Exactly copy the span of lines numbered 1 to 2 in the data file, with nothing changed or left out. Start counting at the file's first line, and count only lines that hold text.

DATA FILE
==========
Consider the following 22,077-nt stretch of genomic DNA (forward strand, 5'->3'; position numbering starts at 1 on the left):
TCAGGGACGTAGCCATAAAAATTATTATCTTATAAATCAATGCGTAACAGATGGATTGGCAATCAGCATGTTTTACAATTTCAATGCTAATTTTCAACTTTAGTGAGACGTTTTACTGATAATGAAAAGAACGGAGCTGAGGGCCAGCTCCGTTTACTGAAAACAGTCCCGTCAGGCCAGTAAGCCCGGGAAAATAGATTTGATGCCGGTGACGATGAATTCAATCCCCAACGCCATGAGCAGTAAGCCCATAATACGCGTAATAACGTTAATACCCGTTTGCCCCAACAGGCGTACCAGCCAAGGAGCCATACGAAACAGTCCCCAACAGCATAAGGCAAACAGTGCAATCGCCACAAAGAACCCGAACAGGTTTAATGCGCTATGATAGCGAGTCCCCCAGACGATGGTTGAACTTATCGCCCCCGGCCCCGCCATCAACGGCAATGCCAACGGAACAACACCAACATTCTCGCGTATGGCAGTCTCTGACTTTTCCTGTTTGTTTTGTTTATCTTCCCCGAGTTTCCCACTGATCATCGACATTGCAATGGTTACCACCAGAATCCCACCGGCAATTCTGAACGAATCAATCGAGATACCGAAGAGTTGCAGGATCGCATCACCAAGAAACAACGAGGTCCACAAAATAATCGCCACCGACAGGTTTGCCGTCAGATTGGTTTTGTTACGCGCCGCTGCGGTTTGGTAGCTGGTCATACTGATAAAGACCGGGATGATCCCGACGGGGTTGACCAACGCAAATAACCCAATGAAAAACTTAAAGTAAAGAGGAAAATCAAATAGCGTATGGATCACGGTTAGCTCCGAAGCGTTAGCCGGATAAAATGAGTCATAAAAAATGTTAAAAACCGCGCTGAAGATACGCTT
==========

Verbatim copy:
Consider the following 22,077-nt stretch of genomic DNA (forward strand, 5'->3'; position numbering starts at 1 on the left):
TCAGGGACGTAGCCATAAAAATTATTATCTTATAAATCAATGCGTAACAGATGGATTGGCAATCAGCATGTTTTACAATTTCAATGCTAATTTTCAACTTTAGTGAGACGTTTTACTGATAATGAAAAGAACGGAGCTGAGGGCCAGCTCCGTTTACTGAAAACAGTCCCGTCAGGCCAGTAAGCCCGGGAAAATAGATTTGATGCCGGTGACGATGAATTCAATCCCCAACGCCATGAGCAGTAAGCCCATAATACGCGTAATAACGTTAATACCCGTTTGCCCCAACAGGCGTACCAGCCAAGGAGCCATACGAAACAGTCCCCAACAGCATAAGGCAAACAGTGCAATCGCCACAAAGAACCCGAACAGGTTTAATGCGCTATGATAGCGAGTCCCCCAGACGATGGTTGAACTTATCGCCCCCGGCCCCGCCATCAACGGCAATGCCAACGGAACAACACCAACATTCTCGCGTATGGCAGTCTCTGACTTTTCCTGTTTGTTTTGTTTATCTTCCCCGAGTTTCCCACTGATCATCGACATTGCAATGGTTACCACCAGAATCCCACCGGCAATTCTGAACGAATCAATCGAGATACCGAAGAGTTGCAGGATCGCATCACCAAGAAACAACGAGGTCCACAAAATAATCGCCACCGACAGGTTTGCCGTCAGATTGGTTTTGTTACGCGCCGCTGCGGTTTGGTAGCTGGTCATACTGATAAAGACCGGGATGATCCCGACGGGGTTGACCAACGCAAATAACCCAATGAAAAACTTAAAGTAAAGAGGAAAATCAAATAGCGTATGGATCACGGTTAGCTCCGAAGCGTTAGCCGGATAAAATGAGTCATAAAAAATGTTAAAAACCGCGCTGAAGATACGCTT